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Burmese Mountain Tortoises are a forest-floor dweller in the very humid and wet rain forest in southeast Asia. The Burmese Mountain Tortoise is generally considered the fourth largest land tortoise in the world. It is second in size only to Geochelone sulcata (African Spurred Tortoise) among the mainland tortoises, reaching maximum weights of close to 100 lbs. The phayerei subspecies is generally considered to be the larger, with emys emys usually only reaching ½ the size of their relatives. The emys subspecies is also called the Burmese Brown Tortoise while the phayerei is called the Black. Both have also been called the six-footed (legged) tortoise due to the very large and pointed tubercular scales on the rear thighs.
The conservation status of Burmese Mountain Tortoises are Listed in CITES Appendix II. Due to over-export of this species for pet trade, medicinal usage in Asian nations, and religious worship by local monks the Burmese mountain, the Burmese Brown wild population numbers is suffering and it is currently a protected species in its native lands.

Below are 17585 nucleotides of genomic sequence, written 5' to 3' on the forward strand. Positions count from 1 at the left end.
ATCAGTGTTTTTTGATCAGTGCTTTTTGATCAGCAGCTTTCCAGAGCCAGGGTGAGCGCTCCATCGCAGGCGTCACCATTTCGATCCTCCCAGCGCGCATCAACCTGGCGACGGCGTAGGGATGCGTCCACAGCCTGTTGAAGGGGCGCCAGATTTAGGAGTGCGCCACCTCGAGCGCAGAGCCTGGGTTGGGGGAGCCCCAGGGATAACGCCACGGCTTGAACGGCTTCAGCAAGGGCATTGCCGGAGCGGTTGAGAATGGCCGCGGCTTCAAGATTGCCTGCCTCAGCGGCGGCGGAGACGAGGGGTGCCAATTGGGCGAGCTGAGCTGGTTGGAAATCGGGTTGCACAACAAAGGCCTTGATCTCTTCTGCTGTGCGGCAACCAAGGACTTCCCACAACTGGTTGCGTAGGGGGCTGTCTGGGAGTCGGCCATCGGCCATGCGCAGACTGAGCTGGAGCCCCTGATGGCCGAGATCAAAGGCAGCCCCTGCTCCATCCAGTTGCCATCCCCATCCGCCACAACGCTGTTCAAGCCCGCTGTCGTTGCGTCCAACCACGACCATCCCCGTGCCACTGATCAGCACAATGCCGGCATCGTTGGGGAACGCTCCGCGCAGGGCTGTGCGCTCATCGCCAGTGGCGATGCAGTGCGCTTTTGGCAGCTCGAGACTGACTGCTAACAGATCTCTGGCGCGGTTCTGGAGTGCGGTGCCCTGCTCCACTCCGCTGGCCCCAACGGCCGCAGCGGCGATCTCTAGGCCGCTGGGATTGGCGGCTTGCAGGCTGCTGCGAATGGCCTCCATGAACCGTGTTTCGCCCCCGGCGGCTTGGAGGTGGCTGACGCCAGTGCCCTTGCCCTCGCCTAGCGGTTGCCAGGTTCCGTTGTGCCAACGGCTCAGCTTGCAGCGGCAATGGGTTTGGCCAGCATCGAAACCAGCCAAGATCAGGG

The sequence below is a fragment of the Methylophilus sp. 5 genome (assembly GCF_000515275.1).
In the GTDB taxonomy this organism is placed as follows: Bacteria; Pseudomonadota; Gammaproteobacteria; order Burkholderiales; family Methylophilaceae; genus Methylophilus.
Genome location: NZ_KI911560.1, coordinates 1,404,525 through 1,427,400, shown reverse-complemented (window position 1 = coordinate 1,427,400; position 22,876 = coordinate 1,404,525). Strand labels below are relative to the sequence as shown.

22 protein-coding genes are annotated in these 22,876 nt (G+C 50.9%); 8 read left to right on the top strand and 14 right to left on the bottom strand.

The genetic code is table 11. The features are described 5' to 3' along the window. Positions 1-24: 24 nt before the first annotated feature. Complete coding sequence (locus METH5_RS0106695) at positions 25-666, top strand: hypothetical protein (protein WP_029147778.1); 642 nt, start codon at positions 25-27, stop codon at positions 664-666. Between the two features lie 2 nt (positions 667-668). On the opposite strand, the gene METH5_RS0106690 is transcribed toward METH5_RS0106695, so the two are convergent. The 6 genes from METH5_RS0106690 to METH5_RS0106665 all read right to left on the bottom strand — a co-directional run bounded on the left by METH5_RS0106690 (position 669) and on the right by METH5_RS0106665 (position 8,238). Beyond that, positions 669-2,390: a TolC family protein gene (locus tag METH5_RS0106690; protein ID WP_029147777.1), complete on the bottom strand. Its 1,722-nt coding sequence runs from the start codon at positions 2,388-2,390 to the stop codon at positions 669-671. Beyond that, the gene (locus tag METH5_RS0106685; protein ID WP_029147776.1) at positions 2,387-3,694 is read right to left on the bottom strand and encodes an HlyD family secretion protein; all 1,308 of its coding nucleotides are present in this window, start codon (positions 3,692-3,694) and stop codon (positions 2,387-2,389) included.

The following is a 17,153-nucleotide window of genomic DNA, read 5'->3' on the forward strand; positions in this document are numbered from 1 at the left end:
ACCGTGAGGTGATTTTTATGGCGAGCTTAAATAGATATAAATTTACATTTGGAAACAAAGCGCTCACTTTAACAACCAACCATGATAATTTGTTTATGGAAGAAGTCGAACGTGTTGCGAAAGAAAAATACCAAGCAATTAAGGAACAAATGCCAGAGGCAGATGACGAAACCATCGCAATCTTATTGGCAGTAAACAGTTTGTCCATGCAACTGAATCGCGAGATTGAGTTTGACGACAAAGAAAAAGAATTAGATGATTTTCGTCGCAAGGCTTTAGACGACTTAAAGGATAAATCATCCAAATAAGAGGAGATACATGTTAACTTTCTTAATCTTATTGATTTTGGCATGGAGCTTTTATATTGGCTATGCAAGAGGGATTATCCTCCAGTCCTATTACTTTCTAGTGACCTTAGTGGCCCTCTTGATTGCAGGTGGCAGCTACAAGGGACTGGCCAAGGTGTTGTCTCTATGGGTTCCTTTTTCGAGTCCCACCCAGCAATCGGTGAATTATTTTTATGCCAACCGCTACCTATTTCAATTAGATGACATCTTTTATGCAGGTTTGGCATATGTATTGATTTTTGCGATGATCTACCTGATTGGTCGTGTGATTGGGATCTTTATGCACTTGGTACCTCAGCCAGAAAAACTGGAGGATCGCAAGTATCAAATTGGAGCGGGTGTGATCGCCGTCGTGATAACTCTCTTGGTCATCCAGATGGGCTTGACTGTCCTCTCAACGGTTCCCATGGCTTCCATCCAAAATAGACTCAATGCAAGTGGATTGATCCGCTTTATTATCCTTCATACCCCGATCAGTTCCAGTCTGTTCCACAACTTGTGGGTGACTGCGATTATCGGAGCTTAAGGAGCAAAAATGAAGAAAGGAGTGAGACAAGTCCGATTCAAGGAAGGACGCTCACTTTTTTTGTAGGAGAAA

In the wild, Burms are found in Assam, Myanmar (Burma), Thailand, the Malay Peninsula, Sumatra and Borneo. They prefer moderate (as opposed to desert) temperatures of 55F to 85F and relatively high humidity between 60% to 100%. Yearlings should not be allowed to reach temps below 65F or so. Despite the high humidity requirement, airflow is a requirement so a closed or stagnant air cage is not recommended. Hiding spots are preferred, as are rains or mists which will usually stimulate a feeding response. Burms are crepuscular, usually active in the morning and evening, but can be found basking or wandering about during a cool day.
This species is one of the only tortoise species that creates a nest and guards it from predators. The Burmese Mountain tortoise utilizes fallen twigs, leaves, and dirt debris on the forest floor to create the nest to lay its eggs in.
M. emys can be considered the stereotypical tortoise in that they are very slow and deliberate in all their movements, the shell is not attractively patterned and they don’t dig long burrows, but they are a very fascinating and personable tortoise, if you have the room for them. They are also considered the most ancient genotype of tortoise still living, so in a Burm, you really do have a prehistoric animal.